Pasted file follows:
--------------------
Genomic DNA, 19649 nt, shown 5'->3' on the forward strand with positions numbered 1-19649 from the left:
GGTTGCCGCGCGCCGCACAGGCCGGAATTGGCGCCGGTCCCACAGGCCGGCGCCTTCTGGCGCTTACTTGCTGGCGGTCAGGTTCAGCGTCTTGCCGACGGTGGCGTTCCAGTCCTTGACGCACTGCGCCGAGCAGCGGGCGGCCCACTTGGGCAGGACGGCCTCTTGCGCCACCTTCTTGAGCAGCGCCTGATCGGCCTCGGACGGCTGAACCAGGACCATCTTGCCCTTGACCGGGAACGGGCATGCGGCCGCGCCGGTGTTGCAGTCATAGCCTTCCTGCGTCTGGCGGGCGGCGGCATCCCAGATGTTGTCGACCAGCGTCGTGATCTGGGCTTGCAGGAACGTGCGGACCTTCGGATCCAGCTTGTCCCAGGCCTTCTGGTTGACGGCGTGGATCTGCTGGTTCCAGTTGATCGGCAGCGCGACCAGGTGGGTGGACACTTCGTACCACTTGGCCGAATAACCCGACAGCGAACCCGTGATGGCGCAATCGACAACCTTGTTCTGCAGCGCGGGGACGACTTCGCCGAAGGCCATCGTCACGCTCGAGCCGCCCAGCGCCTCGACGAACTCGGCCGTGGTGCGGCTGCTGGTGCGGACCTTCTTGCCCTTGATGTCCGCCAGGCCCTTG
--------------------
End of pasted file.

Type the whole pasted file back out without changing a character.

Genomic DNA, 19649 nt, shown 5'->3' on the forward strand with positions numbered 1-19649 from the left:
GGTTGCCGCGCGCCGCACAGGCCGGAATTGGCGCCGGTCCCACAGGCCGGCGCCTTCTGGCGCTTACTTGCTGGCGGTCAGGTTCAGCGTCTTGCCGACGGTGGCGTTCCAGTCCTTGACGCACTGCGCCGAGCAGCGGGCGGCCCACTTGGGCAGGACGGCCTCTTGCGCCACCTTCTTGAGCAGCGCCTGATCGGCCTCGGACGGCTGAACCAGGACCATCTTGCCCTTGACCGGGAACGGGCATGCGGCCGCGCCGGTGTTGCAGTCATAGCCTTCCTGCGTCTGGCGGGCGGCGGCATCCCAGATGTTGTCGACCAGCGTCGTGATCTGGGCTTGCAGGAACGTGCGGACCTTCGGATCCAGCTTGTCCCAGGCCTTCTGGTTGACGGCGTGGATCTGCTGGTTCCAGTTGATCGGCAGCGCGACCAGGTGGGTGGACACTTCGTACCACTTGGCCGAATAACCCGACAGCGAACCCGTGATGGCGCAATCGACAACCTTGTTCTGCAGCGCGGGGACGACTTCGCCGAAGGCCATCGTCACGCTCGAGCCGCCCAGCGCCTCGACGAACTCGGCCGTGGTGCGGCTGCTGGTGCGGACCTTCTTGCCCTTGATGTCCGCCAGGCCCTTG